Late Spring (Banshun) (1949)

Late Spring (Banshun) first published by Little White Lies

Yasujiro Ozu‘s Late Spring opens just outside the Kita-Kamakura Station, a place of (locomotive) stasis and motion marked by a signpost written in both the local Japanese and the English of the recent occupiers, as a breeze stirs through the surrounding trees. 

This wind of change will bring with it Auntie Masa (Haruko Sugimura), whose well-meaning – and utterly traditional – concern with the unmarried status of her 27-year-old niece Noriko Somiya (Setsuko Hara, Early SummerTokyo Story) will lead to a great deal of quiet unhappiness. Noriko, you see, and her father, the widowed professor Shukichi (Chishu Ryu, Early Spring, Early SummerTokyo Story), are both quite content for their relationship, rooted in interdependence but also deep-seated love, to go on indefinitely, but they are also too polite, too respectful and too conventional to speak out very loudly against the pressures from Masa and society – while Shukichi is all too aware of his advancing years and his fatherly duty. So, in the end, Noriko will depart (by train) forever to an arranged marriage that she never really wanted, and Shukichi will stay behind to contemplate the loneliness and loss that he has himself helped engineer.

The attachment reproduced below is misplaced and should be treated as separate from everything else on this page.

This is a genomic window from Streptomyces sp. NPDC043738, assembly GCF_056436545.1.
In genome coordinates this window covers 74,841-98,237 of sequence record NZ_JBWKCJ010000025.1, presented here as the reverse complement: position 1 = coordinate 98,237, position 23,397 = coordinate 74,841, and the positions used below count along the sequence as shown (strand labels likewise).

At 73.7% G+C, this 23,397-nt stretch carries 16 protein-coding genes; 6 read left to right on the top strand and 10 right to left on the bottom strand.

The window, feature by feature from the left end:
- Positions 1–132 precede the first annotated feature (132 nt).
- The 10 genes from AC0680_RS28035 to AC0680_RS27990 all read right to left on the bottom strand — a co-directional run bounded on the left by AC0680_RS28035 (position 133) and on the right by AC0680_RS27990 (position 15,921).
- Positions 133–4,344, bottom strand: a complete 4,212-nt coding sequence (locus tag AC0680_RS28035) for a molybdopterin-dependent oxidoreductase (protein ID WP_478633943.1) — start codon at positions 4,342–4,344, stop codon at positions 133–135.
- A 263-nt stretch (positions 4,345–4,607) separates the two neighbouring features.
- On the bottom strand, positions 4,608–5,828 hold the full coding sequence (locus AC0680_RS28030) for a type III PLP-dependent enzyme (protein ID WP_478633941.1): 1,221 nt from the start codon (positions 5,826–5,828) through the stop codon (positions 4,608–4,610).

This may be essentially a human drama, written with great economy, performed with immense subtlety, and shot with the sedate restraint for which Ozu has become famous, but it is framed by poetic images from which humans are entirely absent, but which underscore the film’s thematic concern with time and change. There is the windswept train station at the beginning, and at the end the waves seen washing against a beach at night – the same beach where earlier Noriko had learnt that the man (Jun Usami) she actually wanted to marry had become engaged to another, younger woman. In another scene, when Noriko visits her thoroughly modern friend the divorcee stenographer Aya ( Yumeji Tsukioka) in her westernised home to discuss marriage and independence, Ozu keeps his camera running in an empty room as a grandfather clock chimes. 

“Time flies,” as Shukichi will put it as he holidays in Kyoto with Noriko. “We just came, and we’re already leaving.” It is this impermanence, both in relations and world history, that forms the film’s true subject – and it is Ozu’s ambivalence towards it, as though he wants both to board the train, and to stay on the platform, that ultimately gives Late Spring its bittersweet resonance.  

Summary: In this domestic drama, a post-war family’s unconventional disposition is revisited by the traditional imperative to marry, with bittersweet results. Lives are in flux, even as Ozu’s camera remains still.

© Anton Bitel